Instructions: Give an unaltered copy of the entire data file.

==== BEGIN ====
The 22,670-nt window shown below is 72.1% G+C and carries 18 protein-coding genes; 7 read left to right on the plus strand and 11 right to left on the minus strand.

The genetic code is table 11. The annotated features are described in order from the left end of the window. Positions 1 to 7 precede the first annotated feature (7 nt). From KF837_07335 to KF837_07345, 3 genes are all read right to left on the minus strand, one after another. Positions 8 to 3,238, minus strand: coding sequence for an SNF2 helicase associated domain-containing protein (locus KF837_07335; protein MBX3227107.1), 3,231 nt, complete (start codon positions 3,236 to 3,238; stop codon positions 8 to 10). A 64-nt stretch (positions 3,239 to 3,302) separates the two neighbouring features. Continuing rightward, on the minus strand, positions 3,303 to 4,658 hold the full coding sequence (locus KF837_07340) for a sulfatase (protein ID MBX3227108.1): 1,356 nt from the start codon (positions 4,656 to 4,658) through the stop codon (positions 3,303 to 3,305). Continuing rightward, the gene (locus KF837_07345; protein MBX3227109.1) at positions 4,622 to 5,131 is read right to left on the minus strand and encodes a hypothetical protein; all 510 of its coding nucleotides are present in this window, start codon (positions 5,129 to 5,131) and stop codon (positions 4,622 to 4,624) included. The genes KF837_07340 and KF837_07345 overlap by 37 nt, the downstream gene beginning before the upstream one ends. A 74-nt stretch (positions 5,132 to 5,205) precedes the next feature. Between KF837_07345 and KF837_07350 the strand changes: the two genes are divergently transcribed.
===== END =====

The 22,670-nt window shown below is 72.1% G+C and carries 18 protein-coding genes; 7 read left to right on the plus strand and 11 right to left on the minus strand.

The genetic code is table 11. The annotated features are described in order from the left end of the window. Positions 1 to 7 precede the first annotated feature (7 nt). From KF837_07335 to KF837_07345, 3 genes are all read right to left on the minus strand, one after another. Positions 8 to 3,238, minus strand: coding sequence for an SNF2 helicase associated domain-containing protein (locus KF837_07335; protein MBX3227107.1), 3,231 nt, complete (start codon positions 3,236 to 3,238; stop codon positions 8 to 10). A 64-nt stretch (positions 3,239 to 3,302) separates the two neighbouring features. Continuing rightward, on the minus strand, positions 3,303 to 4,658 hold the full coding sequence (locus KF837_07340) for a sulfatase (protein ID MBX3227108.1): 1,356 nt from the start codon (positions 4,656 to 4,658) through the stop codon (positions 3,303 to 3,305). Continuing rightward, the gene (locus KF837_07345; protein MBX3227109.1) at positions 4,622 to 5,131 is read right to left on the minus strand and encodes a hypothetical protein; all 510 of its coding nucleotides are present in this window, start codon (positions 5,129 to 5,131) and stop codon (positions 4,622 to 4,624) included. The genes KF837_07340 and KF837_07345 overlap by 37 nt, the downstream gene beginning before the upstream one ends. A 74-nt stretch (positions 5,132 to 5,205) precedes the next feature. Between KF837_07345 and KF837_07350 the strand changes: the two genes are divergently transcribed.